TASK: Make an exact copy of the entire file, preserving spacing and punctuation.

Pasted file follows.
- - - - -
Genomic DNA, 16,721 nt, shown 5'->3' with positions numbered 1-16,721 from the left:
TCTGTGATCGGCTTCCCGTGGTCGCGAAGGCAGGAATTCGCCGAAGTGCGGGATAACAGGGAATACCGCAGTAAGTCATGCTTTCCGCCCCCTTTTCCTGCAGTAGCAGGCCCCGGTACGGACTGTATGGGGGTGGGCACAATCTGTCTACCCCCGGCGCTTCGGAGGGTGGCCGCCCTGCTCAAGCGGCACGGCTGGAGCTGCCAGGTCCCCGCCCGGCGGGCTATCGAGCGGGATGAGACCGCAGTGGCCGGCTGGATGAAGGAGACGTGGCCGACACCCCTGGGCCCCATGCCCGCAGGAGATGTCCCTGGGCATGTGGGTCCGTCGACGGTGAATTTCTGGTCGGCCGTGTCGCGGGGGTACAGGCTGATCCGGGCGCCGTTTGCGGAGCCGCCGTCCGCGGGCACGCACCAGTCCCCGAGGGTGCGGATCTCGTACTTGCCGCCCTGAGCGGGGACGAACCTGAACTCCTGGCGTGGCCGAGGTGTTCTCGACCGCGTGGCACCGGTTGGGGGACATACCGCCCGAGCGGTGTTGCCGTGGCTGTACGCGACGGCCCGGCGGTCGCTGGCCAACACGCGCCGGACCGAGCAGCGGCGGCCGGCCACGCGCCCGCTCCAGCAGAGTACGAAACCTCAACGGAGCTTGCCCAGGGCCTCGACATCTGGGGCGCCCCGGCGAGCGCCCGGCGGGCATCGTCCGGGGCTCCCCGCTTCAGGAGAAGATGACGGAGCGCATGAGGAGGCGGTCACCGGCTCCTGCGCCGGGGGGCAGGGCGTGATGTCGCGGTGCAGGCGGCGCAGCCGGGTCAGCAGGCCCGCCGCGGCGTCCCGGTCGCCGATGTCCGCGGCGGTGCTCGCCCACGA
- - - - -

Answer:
Genomic DNA, 16,721 nt, shown 5'->3' with positions numbered 1-16,721 from the left:
TCTGTGATCGGCTTCCCGTGGTCGCGAAGGCAGGAATTCGCCGAAGTGCGGGATAACAGGGAATACCGCAGTAAGTCATGCTTTCCGCCCCCTTTTCCTGCAGTAGCAGGCCCCGGTACGGACTGTATGGGGGTGGGCACAATCTGTCTACCCCCGGCGCTTCGGAGGGTGGCCGCCCTGCTCAAGCGGCACGGCTGGAGCTGCCAGGTCCCCGCCCGGCGGGCTATCGAGCGGGATGAGACCGCAGTGGCCGGCTGGATGAAGGAGACGTGGCCGACACCCCTGGGCCCCATGCCCGCAGGAGATGTCCCTGGGCATGTGGGTCCGTCGACGGTGAATTTCTGGTCGGCCGTGTCGCGGGGGTACAGGCTGATCCGGGCGCCGTTTGCGGAGCCGCCGTCCGCGGGCACGCACCAGTCCCCGAGGGTGCGGATCTCGTACTTGCCGCCCTGAGCGGGGACGAACCTGAACTCCTGGCGTGGCCGAGGTGTTCTCGACCGCGTGGCACCGGTTGGGGGACATACCGCCCGAGCGGTGTTGCCGTGGCTGTACGCGACGGCCCGGCGGTCGCTGGCCAACACGCGCCGGACCGAGCAGCGGCGGCCGGCCACGCGCCCGCTCCAGCAGAGTACGAAACCTCAACGGAGCTTGCCCAGGGCCTCGACATCTGGGGCGCCCCGGCGAGCGCCCGGCGGGCATCGTCCGGGGCTCCCCGCTTCAGGAGAAGATGACGGAGCGCATGAGGAGGCGGTCACCGGCTCCTGCGCCGGGGGGCAGGGCGTGATGTCGCGGTGCAGGCGGCGCAGCCGGGTCAGCAGGCCCGCCGCGGCGTCCCGGTCGCCGATGTCCGCGGCGGTGCTCGCCCACGA